Darlington Musarurwa Business Editor’s Brief —
CASH MONGERS, most of whom have perfected the art of arm twisting desperate consumers to opt for cash payment instead of plastic money, have become the latest aberration to affect the local market.
But in a market where the Reserve Bank is now rationing foreign currency by re-directing it to sectors it feels are urgent to the economy, most traders, especially those who do not necessarily import critical products, have been left in the cold.
For them, it has become an existential question, and they have had to resort to methods – most of them highly controversial — to make sure that they remain open.
It is therefore hardly surprising to see supermarkets and traders who have a dual pricing system: a discounted rate for cash and additional costs for plastic money.
Fuel service stations and liquid petroleum gas (LPG) retailers have become some of the players that are moving towards out rightly rejecting plastic money.
Even some pharmacies have callously joined in the bandwagon by declining medical aid cards, which are essentially plastic money, in favour of cash.
In most cases, consumers don’t have a choice; they simply have to cough up. This obviously pushes consumers to continue queuing for cash despite the well-intentioned drive to promote the use of plastic money.
Normally, as history has shown, if such practices go unchecked, there is a danger that they will evolve from being endemic — affecting only a few sectors and businesses –to epidemic proportions, where they become a common phenomenon.
But, again, inviting policy makers to act has more often than not resulted in disastrous and unintended outcomes as they have a tendency to react disproportionately.
And the “sledge hammer mentality”, where every problem is viewed as a nail that needs to be hammered, does not work in the case.
As Harvard economy professor Mr Kenneth Rogoff rightly observes, some market anomalies can be best addressed through the increased use of plastic money and the appropriate technology.
What is quite clear is that some of the money that is harvested by cash mongers is used for arbitrage, which is quite damaging, particularly for an already struggling economy.
A multi-agency approach is definitely needed. The fiscalisation project, which is being spearheaded by the Zimbabwe Revenue Authority (Zimra), has shown the extent to which the market is prepared to go to avoid statutory obligations.
Fiscal devices are naturally temper-proof and record information on sales which is transmitted to Zimra servers in real time.
It is therefore becoming increasingly impossible for businesses that are legally expected to have fiscalised to dodge the taxman.
As a result, the level of tax compliance and, by extension, revenues accruing to Zimra has been increasing.
Government must invest in ensuring that every trader, including one who sales a toothpick, is fiscalised.
Putting transactions on a monitored platform where everything can be accounted for makes it easy for the other Government departments or agencies to enforce compliance.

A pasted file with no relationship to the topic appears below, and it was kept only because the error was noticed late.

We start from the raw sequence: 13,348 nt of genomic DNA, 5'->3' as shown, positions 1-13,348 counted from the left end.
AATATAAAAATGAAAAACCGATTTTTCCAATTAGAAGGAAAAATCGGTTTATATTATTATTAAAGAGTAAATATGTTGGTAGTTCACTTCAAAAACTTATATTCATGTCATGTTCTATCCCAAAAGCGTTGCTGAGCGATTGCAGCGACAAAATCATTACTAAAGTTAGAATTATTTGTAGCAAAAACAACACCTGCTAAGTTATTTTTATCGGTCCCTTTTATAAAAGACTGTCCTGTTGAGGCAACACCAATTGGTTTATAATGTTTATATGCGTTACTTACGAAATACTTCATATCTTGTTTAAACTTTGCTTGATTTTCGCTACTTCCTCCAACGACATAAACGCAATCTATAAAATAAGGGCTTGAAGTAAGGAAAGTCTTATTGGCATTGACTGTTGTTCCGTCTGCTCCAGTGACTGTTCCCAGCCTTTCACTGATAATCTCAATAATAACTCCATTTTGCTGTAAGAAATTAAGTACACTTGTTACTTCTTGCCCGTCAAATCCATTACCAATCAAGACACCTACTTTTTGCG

In particular, it becomes convenient for the RBZ to enforce the Bank Use and Suppression of Money Laundering Act which compels businesses to bank money.
So, there is need for an inter-agency platform that creates an ecosystem within and among the critical arms of Government.
It is a smarter and hassle-free method of formalising businesses and transactions. The benefits clearly outweigh disadvantages.
Revenues to the fiscus will improve; fudging accounts, which has almost become a profession for some, will be become a thing of the past; and as more businesses bank money, there will be more resources for banks to lend, which is their core business anyway.
When the fiscalisation project was proposed in 2010, there was a lot of scepticism but statistics now show that it is thoroughly viable.
Through increased automation, revenues generated by Zimra had risen by more than 50 percent in the first seven months of 2016 despite reduced business activity.
It goes without saying that Government was prejudiced of tonnes and tonnes of money by dithering Zimra officials.
But, there are obviously pitfalls. There is a method in some madness. It is not the sheer incompetence of some bureaucrats that results in inertia is some of the key Government projects, but greed, avarice and corruption.
There are many who benefit from the status quo through leveraging on their standing in Government.
It is not the small-time man who often exploits the system but the chefs who obviously have the clout to do as they please.
For them, complying to paying taxes and other statutory obligations is a burden that should at best be avoided. They will therefore work to ensure that some projects do not materialise.
So, if there is need to serve the greater good, Government must have the resolve to do the right thing. It however has to invest first before getting the results that it desires.
Securing resources to fiscalise and automate all transactions for all businesses seems to be a discouraging expense but it is rewarding in the long run.
The current situation of dual prices in the market is untenable and an indictment to the structural weakness that is inherent to the local market.
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